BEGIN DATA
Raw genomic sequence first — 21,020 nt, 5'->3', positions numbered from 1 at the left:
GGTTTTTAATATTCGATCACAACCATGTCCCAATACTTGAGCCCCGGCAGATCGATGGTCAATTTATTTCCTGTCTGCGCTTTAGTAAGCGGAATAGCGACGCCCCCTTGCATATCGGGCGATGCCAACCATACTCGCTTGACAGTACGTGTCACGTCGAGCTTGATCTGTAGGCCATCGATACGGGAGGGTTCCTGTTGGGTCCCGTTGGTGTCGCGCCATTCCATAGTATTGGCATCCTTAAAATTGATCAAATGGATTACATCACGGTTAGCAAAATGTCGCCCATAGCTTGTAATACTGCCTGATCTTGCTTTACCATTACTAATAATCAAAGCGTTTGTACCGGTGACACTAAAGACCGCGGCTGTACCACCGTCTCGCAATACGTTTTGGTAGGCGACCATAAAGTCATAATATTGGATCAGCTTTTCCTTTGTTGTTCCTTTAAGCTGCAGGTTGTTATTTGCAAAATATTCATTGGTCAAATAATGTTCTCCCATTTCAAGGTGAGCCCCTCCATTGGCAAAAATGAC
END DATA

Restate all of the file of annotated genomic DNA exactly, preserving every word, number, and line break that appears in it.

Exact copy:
Raw genomic sequence first — 21,020 nt, 5'->3', positions numbered from 1 at the left:
GGTTTTTAATATTCGATCACAACCATGTCCCAATACTTGAGCCCCGGCAGATCGATGGTCAATTTATTTCCTGTCTGCGCTTTAGTAAGCGGAATAGCGACGCCCCCTTGCATATCGGGCGATGCCAACCATACTCGCTTGACAGTACGTGTCACGTCGAGCTTGATCTGTAGGCCATCGATACGGGAGGGTTCCTGTTGGGTCCCGTTGGTGTCGCGCCATTCCATAGTATTGGCATCCTTAAAATTGATCAAATGGATTACATCACGGTTAGCAAAATGTCGCCCATAGCTTGTAATACTGCCTGATCTTGCTTTACCATTACTAATAATCAAAGCGTTTGTACCGGTGACACTAAAGACCGCGGCTGTACCACCGTCTCGCAATACGTTTTGGTAGGCGACCATAAAGTCATAATATTGGATCAGCTTTTCCTTTGTTGTTCCTTTAAGCTGCAGGTTGTTATTTGCAAAATATTCATTGGTCAAATAATGTTCTCCCATTTCAAGGTGAGCCCCTCCATTGGCAAAAATGAC